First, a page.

Women's voices against climate corruption
Zimbabwe’s forest protection scheme depends on strong partnerships between communities, local government and private investors. In return for protecting their forests, communities choose the infrastructure projects they need and monitor how funds are used. But they often lacked adequate information about processes and budgets. Excluded from decision-making and losing benefits to corruption, they were disillusioned, meaning the forest protection scheme wasn’t working.
When Transparency International Zimbabwe heard about these challenges, we launched a training programme in villages such as Masoka. People learned about the forest protection process and how to work with partners to allocate and monitor expenditure. Responsible for farming and gathering firewood, women are especially affected by deforestation, so we held women-only meetings to help them speak out without inhibition. Now, Masoka residents work with the local council to direct and monitor funds. Women take leading roles, asking tough questions to hold their partners to account.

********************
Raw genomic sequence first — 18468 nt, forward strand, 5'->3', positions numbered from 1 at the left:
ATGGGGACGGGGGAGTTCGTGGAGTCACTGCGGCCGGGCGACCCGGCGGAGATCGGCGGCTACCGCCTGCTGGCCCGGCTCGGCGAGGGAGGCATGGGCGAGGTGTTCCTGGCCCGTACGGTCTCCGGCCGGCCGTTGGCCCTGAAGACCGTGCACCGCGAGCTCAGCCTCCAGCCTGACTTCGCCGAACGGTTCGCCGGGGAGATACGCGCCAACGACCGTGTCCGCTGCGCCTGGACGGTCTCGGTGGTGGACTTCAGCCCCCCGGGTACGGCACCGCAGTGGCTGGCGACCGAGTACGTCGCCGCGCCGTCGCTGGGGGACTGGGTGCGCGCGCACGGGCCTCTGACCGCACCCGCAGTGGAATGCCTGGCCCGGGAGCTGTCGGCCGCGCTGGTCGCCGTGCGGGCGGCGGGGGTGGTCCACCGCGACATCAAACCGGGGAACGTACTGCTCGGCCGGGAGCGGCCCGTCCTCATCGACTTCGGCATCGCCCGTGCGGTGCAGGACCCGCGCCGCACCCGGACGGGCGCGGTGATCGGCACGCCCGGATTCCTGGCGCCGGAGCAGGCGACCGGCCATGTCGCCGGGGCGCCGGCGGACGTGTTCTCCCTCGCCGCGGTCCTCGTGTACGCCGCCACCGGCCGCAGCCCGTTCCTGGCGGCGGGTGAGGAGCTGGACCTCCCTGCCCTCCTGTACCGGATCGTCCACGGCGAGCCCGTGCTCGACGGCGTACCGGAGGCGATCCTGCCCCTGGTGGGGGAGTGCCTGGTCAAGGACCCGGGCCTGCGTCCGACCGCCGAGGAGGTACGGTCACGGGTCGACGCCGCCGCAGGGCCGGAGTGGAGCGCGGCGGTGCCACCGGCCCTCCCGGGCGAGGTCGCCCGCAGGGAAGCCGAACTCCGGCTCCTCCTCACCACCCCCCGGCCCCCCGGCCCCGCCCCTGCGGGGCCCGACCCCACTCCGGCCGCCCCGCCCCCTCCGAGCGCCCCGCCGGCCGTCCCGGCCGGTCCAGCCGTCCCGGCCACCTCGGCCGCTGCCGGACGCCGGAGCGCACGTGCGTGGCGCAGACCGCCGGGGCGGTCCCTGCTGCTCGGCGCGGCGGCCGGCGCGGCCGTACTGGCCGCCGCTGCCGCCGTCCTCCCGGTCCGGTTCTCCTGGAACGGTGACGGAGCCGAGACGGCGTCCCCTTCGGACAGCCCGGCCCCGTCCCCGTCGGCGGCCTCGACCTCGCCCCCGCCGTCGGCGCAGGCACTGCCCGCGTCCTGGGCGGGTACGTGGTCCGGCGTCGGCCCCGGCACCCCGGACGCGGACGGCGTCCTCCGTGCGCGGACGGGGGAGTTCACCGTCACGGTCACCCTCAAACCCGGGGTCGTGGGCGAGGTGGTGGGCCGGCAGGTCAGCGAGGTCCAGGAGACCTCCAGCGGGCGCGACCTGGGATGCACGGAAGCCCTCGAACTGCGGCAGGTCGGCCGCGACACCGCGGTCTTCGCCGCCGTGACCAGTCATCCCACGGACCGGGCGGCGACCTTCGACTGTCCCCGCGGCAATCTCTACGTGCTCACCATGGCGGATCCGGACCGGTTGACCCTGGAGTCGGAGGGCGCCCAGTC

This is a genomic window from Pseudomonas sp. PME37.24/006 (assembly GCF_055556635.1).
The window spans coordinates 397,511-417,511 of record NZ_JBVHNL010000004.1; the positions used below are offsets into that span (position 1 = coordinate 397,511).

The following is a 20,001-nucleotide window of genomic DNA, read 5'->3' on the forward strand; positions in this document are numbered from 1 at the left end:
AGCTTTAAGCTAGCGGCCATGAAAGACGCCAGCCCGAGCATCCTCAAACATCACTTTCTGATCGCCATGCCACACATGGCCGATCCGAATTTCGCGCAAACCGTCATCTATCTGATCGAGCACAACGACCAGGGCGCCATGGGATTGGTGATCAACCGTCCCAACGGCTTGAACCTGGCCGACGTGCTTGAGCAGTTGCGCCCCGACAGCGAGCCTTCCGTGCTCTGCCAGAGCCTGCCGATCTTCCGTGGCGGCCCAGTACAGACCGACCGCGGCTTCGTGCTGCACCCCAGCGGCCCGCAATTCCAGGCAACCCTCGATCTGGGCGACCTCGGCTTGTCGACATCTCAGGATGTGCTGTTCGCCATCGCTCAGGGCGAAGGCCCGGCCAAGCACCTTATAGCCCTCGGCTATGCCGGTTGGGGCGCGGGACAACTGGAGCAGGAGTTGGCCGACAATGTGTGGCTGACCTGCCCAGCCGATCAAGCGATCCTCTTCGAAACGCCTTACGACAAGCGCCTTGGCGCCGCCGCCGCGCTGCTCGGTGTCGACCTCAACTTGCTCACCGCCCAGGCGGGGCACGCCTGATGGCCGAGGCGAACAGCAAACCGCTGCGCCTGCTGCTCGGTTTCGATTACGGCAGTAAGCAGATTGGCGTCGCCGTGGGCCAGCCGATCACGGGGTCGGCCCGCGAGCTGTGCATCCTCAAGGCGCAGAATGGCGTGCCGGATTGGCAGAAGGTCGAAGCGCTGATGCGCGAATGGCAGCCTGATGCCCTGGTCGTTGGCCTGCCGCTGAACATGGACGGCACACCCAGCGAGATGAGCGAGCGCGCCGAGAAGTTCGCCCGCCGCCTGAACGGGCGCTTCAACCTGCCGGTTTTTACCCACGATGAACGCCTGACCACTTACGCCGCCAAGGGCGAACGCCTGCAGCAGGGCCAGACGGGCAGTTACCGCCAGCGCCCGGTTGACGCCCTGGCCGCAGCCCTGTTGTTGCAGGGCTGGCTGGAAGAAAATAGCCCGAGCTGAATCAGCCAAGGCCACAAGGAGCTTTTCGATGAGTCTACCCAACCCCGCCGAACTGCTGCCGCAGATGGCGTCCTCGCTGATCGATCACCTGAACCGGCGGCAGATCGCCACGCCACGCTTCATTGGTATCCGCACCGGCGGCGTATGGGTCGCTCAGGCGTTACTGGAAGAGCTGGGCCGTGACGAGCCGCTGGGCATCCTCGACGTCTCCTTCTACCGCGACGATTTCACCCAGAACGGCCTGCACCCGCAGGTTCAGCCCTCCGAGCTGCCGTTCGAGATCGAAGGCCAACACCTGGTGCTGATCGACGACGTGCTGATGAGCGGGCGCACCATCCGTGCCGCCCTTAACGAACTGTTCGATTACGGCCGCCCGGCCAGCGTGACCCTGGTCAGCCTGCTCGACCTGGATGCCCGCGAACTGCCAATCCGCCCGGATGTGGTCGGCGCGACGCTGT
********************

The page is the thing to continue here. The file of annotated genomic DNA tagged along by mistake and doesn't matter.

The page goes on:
Projects funded by the scheme now meet people’s needs, improving clinics, schools and boreholes. This gives communities a real incentive to use their forests sustainably.